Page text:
'This Week' Full Transcript: Dec. 13, 2009

STEPHANOPOULOS: So John Podesta, can the Democratic moderates especially in the Senate, the Mary Landrieus, Blanche Lincolns, Ben Nelsons of the world, hang together in the face of that kind of opposition in the public?

PODESTA: I think so. Because I think we're at an historic moment where we're going to expand coverage, bring down costs, end insurance abuses. And I think there's beginning to form a consensus. We're kind of on the five-yard line, I guess. We're probably not on the one-yard line. But we'll see what happens with the CBO score.

I think the other thing that happened this week was that the freshmen senators, many of whom are moderates themselves, have put together a package to further restrain costs, produce more delivery reform. That amendment was endorsed by the Business Roundtable and the National Association of Manufacturers, people who have to pay the cost of health insurance on the employer side.

So I think that, you know, this is a process of moving the bill forward. I think Reid will be able to get to 60. I'm still hopeful that Olympia Snowe will vote for the bill, but you know...

STEPHANOPOULOS: She was pretty tough on the Medicare buy-in.

PODESTA: She was.

STEPHANOPOULOS: But Arianna, I want to ask you in particular. A lot of progressives all year long have been fighting for this public option. I have to say, I confess I haven't understood how it became the holy grail, especially since by the time it got through the process, it was a relatively weak option that wouldn't serve that many Americans.

For progressives, is the combination of being able to buy into a federal plan and a Medicare buy-in, as George Will said, the public option on steroids?

HUFFINGTON: Well, of course. You know, the name is not what matters. What matters is having real competition for the health care insurance industry. That's what's been missing. Without that competition, which the public option or Medicare on steroids can provide, there's really no cost containment, and none of the things that we're hoping this health care bill will achieve will actually be achieved.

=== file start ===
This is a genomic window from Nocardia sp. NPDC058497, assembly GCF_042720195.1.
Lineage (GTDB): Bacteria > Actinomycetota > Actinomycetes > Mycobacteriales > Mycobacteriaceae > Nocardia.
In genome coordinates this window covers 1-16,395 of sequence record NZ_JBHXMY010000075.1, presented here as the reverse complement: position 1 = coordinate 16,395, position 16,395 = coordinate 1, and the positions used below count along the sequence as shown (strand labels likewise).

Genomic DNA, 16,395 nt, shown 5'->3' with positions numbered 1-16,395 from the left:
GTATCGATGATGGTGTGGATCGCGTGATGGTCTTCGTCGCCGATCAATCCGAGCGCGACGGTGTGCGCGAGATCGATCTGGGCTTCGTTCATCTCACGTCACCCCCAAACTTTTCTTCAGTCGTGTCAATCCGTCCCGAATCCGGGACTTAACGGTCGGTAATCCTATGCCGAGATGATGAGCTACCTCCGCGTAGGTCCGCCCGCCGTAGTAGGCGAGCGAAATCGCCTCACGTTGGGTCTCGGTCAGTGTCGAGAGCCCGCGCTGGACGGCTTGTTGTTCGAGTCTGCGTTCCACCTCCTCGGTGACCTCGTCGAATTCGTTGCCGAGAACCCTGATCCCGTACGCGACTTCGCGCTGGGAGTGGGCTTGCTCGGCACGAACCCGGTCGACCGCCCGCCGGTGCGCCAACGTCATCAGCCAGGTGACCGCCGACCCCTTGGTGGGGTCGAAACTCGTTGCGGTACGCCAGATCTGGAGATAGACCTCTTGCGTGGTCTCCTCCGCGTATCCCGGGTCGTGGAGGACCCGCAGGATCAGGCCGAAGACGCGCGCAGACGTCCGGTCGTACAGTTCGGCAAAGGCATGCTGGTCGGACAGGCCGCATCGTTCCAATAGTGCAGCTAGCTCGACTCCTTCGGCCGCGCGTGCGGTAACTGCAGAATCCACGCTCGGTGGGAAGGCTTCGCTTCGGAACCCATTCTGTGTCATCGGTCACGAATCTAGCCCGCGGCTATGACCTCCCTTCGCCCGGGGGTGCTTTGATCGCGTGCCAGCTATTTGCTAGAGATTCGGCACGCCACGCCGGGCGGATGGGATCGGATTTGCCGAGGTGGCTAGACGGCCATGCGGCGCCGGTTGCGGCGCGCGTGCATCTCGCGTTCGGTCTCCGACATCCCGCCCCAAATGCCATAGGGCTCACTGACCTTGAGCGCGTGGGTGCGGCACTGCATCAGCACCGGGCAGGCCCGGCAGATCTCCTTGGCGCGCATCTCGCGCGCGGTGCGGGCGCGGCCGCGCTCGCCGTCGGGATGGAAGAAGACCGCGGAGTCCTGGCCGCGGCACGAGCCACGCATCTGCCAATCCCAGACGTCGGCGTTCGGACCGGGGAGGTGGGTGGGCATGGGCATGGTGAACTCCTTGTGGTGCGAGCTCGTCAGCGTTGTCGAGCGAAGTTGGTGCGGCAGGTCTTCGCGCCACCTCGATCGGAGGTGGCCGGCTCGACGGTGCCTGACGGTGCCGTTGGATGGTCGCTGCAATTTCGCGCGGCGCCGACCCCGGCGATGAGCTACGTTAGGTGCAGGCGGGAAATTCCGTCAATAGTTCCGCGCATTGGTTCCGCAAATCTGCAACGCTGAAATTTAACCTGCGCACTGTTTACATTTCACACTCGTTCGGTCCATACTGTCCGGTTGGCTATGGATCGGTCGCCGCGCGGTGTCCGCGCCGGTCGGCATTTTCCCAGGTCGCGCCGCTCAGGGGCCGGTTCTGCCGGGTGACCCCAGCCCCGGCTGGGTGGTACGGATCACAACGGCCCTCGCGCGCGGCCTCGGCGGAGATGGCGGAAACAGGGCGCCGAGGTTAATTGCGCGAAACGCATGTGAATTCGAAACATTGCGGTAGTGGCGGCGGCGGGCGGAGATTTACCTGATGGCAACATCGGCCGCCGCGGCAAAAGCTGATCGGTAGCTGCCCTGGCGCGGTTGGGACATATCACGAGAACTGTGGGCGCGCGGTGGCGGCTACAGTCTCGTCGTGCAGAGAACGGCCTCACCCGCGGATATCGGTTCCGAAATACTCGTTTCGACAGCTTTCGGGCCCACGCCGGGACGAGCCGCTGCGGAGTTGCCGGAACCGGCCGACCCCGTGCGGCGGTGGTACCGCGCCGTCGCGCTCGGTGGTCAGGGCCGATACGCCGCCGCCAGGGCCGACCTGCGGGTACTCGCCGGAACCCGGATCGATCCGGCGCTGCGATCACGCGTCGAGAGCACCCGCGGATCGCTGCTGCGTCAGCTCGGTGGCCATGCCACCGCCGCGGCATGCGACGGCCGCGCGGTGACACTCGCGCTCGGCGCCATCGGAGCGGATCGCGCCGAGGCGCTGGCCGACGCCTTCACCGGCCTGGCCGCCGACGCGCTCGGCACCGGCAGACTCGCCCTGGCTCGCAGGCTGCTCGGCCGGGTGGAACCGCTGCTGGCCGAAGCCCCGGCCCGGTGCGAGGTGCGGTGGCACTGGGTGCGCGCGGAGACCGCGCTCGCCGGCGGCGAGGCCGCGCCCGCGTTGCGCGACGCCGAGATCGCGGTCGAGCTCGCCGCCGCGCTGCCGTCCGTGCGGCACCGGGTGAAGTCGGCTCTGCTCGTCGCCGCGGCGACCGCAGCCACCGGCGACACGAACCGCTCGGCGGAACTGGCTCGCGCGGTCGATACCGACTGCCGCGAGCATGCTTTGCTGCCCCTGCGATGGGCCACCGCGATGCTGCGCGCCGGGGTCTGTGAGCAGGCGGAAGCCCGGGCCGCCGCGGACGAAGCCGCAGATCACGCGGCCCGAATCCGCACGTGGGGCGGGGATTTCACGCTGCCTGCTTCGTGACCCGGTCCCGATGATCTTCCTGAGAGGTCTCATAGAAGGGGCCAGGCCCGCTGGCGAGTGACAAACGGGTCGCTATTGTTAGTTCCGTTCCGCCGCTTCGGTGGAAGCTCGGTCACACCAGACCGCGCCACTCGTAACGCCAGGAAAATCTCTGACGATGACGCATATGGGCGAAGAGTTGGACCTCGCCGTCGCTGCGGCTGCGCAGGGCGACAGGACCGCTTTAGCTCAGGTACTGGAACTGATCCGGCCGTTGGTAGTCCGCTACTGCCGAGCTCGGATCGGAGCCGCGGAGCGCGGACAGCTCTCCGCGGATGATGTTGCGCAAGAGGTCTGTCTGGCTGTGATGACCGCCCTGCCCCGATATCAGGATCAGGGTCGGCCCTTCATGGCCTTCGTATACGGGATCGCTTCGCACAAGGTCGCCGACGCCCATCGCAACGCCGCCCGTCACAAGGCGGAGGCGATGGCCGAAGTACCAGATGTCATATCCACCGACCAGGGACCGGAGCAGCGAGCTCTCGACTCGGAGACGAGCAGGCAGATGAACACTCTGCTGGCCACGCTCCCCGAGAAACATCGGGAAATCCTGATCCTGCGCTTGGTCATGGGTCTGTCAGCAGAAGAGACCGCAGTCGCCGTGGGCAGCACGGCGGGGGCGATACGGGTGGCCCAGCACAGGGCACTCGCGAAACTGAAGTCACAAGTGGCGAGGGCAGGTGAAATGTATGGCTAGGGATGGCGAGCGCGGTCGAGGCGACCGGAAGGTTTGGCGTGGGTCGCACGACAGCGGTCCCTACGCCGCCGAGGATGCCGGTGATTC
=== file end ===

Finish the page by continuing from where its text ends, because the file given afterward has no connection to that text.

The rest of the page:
The main thing, really, out of this whole process has been to demonstrate how broken our system is. I mean, it's really stunning. Tom Friedman said it best when he said we have these big problems and we cannot any longer produce optimal solutions for these big problems, only suboptimal solutions. So you kind of go through all these amendments, and it's just a series of suboptimal solutions. And the process of it has dragged on, has dramatically reduced the president's poll numbers...

STEPHANOPOULOS: Yet, April, an article of faith inside the White House is that passing health care will solve all political problems. They really believe that will have Americans look at the president in an entirely new way.

RYAN: It goes back to what you said about being the holy grail. This was something that was debated during the campaign. This was something that he got the American public to believe in, and ultimately got into the White House for it. But what happens is it has been the pinnacle, if this president can get this through Congress, he ultimately can help shape 2010.

And -- but the issue is...


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